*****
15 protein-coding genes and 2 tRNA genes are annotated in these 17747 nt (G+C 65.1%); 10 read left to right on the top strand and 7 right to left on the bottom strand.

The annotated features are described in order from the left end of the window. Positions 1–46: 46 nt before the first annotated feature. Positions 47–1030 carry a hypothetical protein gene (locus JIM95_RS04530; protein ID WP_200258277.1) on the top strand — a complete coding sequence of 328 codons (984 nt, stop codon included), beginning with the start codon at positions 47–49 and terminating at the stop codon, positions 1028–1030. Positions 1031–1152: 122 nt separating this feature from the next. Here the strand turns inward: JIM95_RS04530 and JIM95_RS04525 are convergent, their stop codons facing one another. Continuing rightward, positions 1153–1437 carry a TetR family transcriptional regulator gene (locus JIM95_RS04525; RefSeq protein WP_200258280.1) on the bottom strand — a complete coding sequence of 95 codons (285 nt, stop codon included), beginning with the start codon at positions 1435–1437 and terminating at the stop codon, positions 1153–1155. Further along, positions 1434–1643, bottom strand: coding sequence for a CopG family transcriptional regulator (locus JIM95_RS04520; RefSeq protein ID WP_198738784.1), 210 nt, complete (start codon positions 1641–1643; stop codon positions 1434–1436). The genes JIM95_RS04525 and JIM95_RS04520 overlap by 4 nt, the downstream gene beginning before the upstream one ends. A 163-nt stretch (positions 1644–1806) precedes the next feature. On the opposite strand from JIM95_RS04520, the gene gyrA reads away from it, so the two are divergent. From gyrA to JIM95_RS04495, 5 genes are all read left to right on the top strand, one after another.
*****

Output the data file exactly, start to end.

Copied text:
15 protein-coding genes and 2 tRNA genes are annotated in these 17747 nt (G+C 65.1%); 10 read left to right on the top strand and 7 right to left on the bottom strand.

The annotated features are described in order from the left end of the window. Positions 1–46: 46 nt before the first annotated feature. Positions 47–1030 carry a hypothetical protein gene (locus JIM95_RS04530; protein ID WP_200258277.1) on the top strand — a complete coding sequence of 328 codons (984 nt, stop codon included), beginning with the start codon at positions 47–49 and terminating at the stop codon, positions 1028–1030. Positions 1031–1152: 122 nt separating this feature from the next. Here the strand turns inward: JIM95_RS04530 and JIM95_RS04525 are convergent, their stop codons facing one another. Continuing rightward, positions 1153–1437 carry a TetR family transcriptional regulator gene (locus JIM95_RS04525; RefSeq protein WP_200258280.1) on the bottom strand — a complete coding sequence of 95 codons (285 nt, stop codon included), beginning with the start codon at positions 1435–1437 and terminating at the stop codon, positions 1153–1155. Further along, positions 1434–1643, bottom strand: coding sequence for a CopG family transcriptional regulator (locus JIM95_RS04520; RefSeq protein ID WP_198738784.1), 210 nt, complete (start codon positions 1641–1643; stop codon positions 1434–1436). The genes JIM95_RS04525 and JIM95_RS04520 overlap by 4 nt, the downstream gene beginning before the upstream one ends. A 163-nt stretch (positions 1644–1806) precedes the next feature. On the opposite strand from JIM95_RS04520, the gene gyrA reads away from it, so the two are divergent. From gyrA to JIM95_RS04495, 5 genes are all read left to right on the top strand, one after another.